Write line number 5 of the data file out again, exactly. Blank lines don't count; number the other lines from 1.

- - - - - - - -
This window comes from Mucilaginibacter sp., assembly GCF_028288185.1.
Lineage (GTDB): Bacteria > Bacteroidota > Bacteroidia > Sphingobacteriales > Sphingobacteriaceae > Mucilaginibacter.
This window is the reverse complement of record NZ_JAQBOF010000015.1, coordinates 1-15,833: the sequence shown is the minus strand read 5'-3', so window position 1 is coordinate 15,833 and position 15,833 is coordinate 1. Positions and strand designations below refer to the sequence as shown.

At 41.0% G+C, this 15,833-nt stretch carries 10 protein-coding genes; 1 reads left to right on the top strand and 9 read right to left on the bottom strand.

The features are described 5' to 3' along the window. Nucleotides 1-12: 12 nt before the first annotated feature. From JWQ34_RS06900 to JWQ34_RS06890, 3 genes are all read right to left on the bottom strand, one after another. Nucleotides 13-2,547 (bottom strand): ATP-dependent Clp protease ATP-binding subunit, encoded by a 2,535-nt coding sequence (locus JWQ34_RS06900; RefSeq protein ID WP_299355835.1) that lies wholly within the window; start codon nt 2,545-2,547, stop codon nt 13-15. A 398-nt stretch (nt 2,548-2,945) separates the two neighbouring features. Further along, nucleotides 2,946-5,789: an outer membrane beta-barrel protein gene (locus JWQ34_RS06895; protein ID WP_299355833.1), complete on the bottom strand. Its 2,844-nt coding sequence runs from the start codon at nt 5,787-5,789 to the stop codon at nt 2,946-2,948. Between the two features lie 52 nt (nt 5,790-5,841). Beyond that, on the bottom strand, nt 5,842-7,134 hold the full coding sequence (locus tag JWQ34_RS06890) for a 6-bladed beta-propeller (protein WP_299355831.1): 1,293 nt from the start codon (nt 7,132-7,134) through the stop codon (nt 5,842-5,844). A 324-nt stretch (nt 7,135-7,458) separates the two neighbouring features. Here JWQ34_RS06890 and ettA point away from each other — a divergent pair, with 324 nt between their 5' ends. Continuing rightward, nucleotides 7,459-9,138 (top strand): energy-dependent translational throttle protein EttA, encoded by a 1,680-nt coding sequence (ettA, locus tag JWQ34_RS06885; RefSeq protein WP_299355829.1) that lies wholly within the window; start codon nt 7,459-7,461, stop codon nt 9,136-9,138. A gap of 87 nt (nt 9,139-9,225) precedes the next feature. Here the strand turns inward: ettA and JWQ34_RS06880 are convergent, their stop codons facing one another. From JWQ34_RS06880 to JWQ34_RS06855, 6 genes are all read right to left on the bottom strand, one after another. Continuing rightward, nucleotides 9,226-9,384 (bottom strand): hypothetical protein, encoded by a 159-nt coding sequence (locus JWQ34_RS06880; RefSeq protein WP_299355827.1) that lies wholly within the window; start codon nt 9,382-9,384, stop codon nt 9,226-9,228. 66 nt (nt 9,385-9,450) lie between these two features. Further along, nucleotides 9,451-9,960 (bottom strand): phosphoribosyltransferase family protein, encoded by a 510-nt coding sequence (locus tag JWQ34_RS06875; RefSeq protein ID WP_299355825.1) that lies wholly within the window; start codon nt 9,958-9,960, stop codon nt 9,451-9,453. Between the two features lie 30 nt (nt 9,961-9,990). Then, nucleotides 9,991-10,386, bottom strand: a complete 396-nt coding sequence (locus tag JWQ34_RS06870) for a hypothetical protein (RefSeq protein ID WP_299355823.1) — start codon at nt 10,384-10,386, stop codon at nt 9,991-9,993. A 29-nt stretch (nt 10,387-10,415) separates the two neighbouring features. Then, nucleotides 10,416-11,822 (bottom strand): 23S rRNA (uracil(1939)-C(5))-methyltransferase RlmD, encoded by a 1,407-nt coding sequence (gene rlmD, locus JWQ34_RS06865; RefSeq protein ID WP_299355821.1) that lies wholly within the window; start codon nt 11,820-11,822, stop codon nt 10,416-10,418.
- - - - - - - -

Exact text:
The features are described 5' to 3' along the window. Nucleotides 1-12: 12 nt before the first annotated feature. From JWQ34_RS06900 to JWQ34_RS06890, 3 genes are all read right to left on the bottom strand, one after another. Nucleotides 13-2,547 (bottom strand): ATP-dependent Clp protease ATP-binding subunit, encoded by a 2,535-nt coding sequence (locus JWQ34_RS06900; RefSeq protein ID WP_299355835.1) that lies wholly within the window; start codon nt 2,545-2,547, stop codon nt 13-15. A 398-nt stretch (nt 2,548-2,945) separates the two neighbouring features. Further along, nucleotides 2,946-5,789: an outer membrane beta-barrel protein gene (locus JWQ34_RS06895; protein ID WP_299355833.1), complete on the bottom strand. Its 2,844-nt coding sequence runs from the start codon at nt 5,787-5,789 to the stop codon at nt 2,946-2,948. Between the two features lie 52 nt (nt 5,790-5,841). Beyond that, on the bottom strand, nt 5,842-7,134 hold the full coding sequence (locus tag JWQ34_RS06890) for a 6-bladed beta-propeller (protein WP_299355831.1): 1,293 nt from the start codon (nt 7,132-7,134) through the stop codon (nt 5,842-5,844). A 324-nt stretch (nt 7,135-7,458) separates the two neighbouring features. Here JWQ34_RS06890 and ettA point away from each other — a divergent pair, with 324 nt between their 5' ends. Continuing rightward, nucleotides 7,459-9,138 (top strand): energy-dependent translational throttle protein EttA, encoded by a 1,680-nt coding sequence (ettA, locus tag JWQ34_RS06885; RefSeq protein WP_299355829.1) that lies wholly within the window; start codon nt 7,459-7,461, stop codon nt 9,136-9,138. A gap of 87 nt (nt 9,139-9,225) precedes the next feature. Here the strand turns inward: ettA and JWQ34_RS06880 are convergent, their stop codons facing one another. From JWQ34_RS06880 to JWQ34_RS06855, 6 genes are all read right to left on the bottom strand, one after another. Continuing rightward, nucleotides 9,226-9,384 (bottom strand): hypothetical protein, encoded by a 159-nt coding sequence (locus JWQ34_RS06880; RefSeq protein WP_299355827.1) that lies wholly within the window; start codon nt 9,382-9,384, stop codon nt 9,226-9,228. 66 nt (nt 9,385-9,450) lie between these two features. Further along, nucleotides 9,451-9,960 (bottom strand): phosphoribosyltransferase family protein, encoded by a 510-nt coding sequence (locus tag JWQ34_RS06875; RefSeq protein ID WP_299355825.1) that lies wholly within the window; start codon nt 9,958-9,960, stop codon nt 9,451-9,453. Between the two features lie 30 nt (nt 9,961-9,990). Then, nucleotides 9,991-10,386, bottom strand: a complete 396-nt coding sequence (locus tag JWQ34_RS06870) for a hypothetical protein (RefSeq protein ID WP_299355823.1) — start codon at nt 10,384-10,386, stop codon at nt 9,991-9,993. A 29-nt stretch (nt 10,387-10,415) separates the two neighbouring features. Then, nucleotides 10,416-11,822 (bottom strand): 23S rRNA (uracil(1939)-C(5))-methyltransferase RlmD, encoded by a 1,407-nt coding sequence (gene rlmD, locus JWQ34_RS06865; RefSeq protein ID WP_299355821.1) that lies wholly within the window; start codon nt 11,820-11,822, stop codon nt 10,416-10,418.